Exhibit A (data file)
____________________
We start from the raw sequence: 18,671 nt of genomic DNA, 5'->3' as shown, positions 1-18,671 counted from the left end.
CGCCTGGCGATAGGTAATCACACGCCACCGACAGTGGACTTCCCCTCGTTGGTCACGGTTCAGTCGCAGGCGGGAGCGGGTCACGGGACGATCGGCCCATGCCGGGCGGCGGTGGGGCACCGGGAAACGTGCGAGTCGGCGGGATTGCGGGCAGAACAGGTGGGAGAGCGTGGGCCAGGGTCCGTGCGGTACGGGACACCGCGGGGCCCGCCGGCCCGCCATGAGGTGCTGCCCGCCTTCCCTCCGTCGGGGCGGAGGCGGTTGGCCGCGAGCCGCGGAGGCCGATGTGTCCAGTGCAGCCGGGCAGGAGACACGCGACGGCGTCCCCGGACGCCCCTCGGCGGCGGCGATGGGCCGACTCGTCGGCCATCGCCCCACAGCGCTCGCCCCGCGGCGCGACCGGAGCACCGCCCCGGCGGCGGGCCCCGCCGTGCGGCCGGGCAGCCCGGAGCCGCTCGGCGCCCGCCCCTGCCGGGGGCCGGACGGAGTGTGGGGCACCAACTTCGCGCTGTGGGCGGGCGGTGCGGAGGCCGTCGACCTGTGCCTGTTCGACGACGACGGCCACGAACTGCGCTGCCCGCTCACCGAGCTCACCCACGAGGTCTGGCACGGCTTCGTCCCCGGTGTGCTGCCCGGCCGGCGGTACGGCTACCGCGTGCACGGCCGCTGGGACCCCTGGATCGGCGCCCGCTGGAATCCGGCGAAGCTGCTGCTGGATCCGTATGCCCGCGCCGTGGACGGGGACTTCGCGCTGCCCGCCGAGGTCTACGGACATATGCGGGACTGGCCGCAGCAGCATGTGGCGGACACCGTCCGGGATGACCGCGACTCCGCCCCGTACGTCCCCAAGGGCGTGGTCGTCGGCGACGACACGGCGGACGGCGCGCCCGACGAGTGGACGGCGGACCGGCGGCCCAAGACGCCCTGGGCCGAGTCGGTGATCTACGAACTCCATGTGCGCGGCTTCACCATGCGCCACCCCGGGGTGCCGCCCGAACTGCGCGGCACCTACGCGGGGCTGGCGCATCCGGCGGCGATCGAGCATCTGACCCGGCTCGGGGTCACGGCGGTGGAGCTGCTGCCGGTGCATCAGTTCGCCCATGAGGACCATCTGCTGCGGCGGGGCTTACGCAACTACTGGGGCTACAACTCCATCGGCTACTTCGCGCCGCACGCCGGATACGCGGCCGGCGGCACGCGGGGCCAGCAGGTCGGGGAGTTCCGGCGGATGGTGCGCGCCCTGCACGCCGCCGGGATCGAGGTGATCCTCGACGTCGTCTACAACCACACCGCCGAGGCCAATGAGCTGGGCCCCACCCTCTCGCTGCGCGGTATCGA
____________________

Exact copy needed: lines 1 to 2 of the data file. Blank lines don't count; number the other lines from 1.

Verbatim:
We start from the raw sequence: 18,671 nt of genomic DNA, 5'->3' as shown, positions 1-18,671 counted from the left end.
CGCCTGGCGATAGGTAATCACACGCCACCGACAGTGGACTTCCCCTCGTTGGTCACGGTTCAGTCGCAGGCGGGAGCGGGTCACGGGACGATCGGCCCATGCCGGGCGGCGGTGGGGCACCGGGAAACGTGCGAGTCGGCGGGATTGCGGGCAGAACAGGTGGGAGAGCGTGGGCCAGGGTCCGTGCGGTACGGGACACCGCGGGGCCCGCCGGCCCGCCATGAGGTGCTGCCCGCCTTCCCTCCGTCGGGGCGGAGGCGGTTGGCCGCGAGCCGCGGAGGCCGATGTGTCCAGTGCAGCCGGGCAGGAGACACGCGACGGCGTCCCCGGACGCCCCTCGGCGGCGGCGATGGGCCGACTCGTCGGCCATCGCCCCACAGCGCTCGCCCCGCGGCGCGACCGGAGCACCGCCCCGGCGGCGGGCCCCGCCGTGCGGCCGGGCAGCCCGGAGCCGCTCGGCGCCCGCCCCTGCCGGGGGCCGGACGGAGTGTGGGGCACCAACTTCGCGCTGTGGGCGGGCGGTGCGGAGGCCGTCGACCTGTGCCTGTTCGACGACGACGGCCACGAACTGCGCTGCCCGCTCACCGAGCTCACCCACGAGGTCTGGCACGGCTTCGTCCCCGGTGTGCTGCCCGGCCGGCGGTACGGCTACCGCGTGCACGGCCGCTGGGACCCCTGGATCGGCGCCCGCTGGAATCCGGCGAAGCTGCTGCTGGATCCGTATGCCCGCGCCGTGGACGGGGACTTCGCGCTGCCCGCCGAGGTCTACGGACATATGCGGGACTGGCCGCAGCAGCATGTGGCGGACACCGTCCGGGATGACCGCGACTCCGCCCCGTACGTCCCCAAGGGCGTGGTCGTCGGCGACGACACGGCGGACGGCGCGCCCGACGAGTGGACGGCGGACCGGCGGCCCAAGACGCCCTGGGCCGAGTCGGTGATCTACGAACTCCATGTGCGCGGCTTCACCATGCGCCACCCCGGGGTGCCGCCCGAACTGCGCGGCACCTACGCGGGGCTGGCGCATCCGGCGGCGATCGAGCATCTGACCCGGCTCGGGGTCACGGCGGTGGAGCTGCTGCCGGTGCATCAGTTCGCCCATGAGGACCATCTGCTGCGGCGGGGCTTACGCAACTACTGGGGCTACAACTCCATCGGCTACTTCGCGCCGCACGCCGGATACGCGGCCGGCGGCACGCGGGGCCAGCAGGTCGGGGAGTTCCGGCGGATGGTGCGCGCCCTGCACGCCGCCGGGATCGAGGTGATCCTCGACGTCGTCTACAACCACACCGCCGAGGCCAATGAGCTGGGCCCCACCCTCTCGCTGCGCGGTATCGA